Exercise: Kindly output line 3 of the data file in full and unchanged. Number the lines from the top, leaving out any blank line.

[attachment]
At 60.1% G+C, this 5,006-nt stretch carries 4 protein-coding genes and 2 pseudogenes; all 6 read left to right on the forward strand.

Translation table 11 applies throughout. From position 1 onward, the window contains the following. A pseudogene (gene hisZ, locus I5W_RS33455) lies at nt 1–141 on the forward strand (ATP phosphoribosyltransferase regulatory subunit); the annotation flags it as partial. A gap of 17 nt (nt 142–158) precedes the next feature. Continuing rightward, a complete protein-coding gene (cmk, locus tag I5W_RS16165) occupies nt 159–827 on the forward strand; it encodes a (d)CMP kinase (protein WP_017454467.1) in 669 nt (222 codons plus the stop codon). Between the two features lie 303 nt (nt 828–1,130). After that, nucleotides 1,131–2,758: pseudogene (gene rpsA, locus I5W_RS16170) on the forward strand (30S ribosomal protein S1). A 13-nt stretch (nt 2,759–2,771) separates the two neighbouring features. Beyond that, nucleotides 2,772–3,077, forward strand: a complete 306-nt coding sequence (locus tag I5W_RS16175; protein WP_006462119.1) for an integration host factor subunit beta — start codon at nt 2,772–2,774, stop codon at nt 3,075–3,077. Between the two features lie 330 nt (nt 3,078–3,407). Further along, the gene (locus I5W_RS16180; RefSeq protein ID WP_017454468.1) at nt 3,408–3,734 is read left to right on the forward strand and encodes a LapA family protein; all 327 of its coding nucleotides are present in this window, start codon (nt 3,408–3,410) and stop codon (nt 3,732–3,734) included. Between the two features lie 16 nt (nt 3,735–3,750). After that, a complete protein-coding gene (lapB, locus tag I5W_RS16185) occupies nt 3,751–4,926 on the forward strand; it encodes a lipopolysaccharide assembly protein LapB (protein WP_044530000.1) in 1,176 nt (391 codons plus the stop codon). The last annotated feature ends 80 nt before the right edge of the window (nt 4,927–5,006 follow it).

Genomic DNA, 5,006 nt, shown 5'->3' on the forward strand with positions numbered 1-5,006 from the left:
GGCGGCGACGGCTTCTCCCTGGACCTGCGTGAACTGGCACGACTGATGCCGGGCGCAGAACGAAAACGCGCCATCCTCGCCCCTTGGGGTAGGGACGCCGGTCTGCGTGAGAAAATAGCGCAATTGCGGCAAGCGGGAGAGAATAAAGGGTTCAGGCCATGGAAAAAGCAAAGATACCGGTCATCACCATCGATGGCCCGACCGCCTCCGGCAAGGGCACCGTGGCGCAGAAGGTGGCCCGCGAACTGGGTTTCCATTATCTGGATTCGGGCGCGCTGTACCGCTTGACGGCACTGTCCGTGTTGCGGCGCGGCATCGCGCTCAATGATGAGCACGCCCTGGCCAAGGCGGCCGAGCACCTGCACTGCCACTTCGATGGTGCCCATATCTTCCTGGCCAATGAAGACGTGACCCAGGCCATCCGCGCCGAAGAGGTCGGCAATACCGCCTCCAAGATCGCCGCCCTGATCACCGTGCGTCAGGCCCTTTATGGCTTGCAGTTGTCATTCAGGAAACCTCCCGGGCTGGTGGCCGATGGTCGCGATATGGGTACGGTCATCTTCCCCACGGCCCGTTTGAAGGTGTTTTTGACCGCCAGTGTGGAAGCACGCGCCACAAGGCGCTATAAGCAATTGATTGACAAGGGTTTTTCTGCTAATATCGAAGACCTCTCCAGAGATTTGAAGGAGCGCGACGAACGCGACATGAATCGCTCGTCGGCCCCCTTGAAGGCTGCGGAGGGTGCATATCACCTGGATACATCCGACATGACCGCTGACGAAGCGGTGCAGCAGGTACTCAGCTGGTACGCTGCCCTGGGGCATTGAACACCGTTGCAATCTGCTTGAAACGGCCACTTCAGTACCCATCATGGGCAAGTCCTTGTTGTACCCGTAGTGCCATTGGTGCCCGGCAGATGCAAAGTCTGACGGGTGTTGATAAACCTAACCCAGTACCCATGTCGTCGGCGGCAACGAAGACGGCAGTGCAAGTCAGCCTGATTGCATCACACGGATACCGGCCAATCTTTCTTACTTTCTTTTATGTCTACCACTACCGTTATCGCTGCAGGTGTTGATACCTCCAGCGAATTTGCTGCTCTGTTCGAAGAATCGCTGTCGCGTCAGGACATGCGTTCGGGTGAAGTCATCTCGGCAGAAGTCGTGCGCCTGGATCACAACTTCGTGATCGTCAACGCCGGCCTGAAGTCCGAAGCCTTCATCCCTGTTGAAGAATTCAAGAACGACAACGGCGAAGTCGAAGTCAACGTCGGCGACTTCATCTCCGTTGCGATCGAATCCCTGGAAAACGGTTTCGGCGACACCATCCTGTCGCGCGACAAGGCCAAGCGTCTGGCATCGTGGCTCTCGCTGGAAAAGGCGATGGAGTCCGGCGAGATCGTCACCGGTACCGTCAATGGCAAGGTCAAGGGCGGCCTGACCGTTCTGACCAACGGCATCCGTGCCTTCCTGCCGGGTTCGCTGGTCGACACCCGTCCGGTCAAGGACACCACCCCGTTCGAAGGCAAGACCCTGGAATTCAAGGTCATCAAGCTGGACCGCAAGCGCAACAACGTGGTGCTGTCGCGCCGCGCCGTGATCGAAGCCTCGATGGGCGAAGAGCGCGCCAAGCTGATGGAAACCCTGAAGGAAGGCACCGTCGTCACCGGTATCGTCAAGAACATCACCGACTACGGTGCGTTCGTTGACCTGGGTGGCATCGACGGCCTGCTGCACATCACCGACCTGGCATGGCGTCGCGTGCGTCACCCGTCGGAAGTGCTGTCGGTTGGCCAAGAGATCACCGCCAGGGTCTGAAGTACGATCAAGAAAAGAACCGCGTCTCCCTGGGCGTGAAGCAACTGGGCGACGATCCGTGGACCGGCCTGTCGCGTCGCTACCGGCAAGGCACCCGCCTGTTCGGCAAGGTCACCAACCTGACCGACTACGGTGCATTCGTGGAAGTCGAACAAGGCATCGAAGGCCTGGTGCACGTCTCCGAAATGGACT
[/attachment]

Genomic DNA, 5,006 nt, shown 5'->3' on the forward strand with positions numbered 1-5,006 from the left: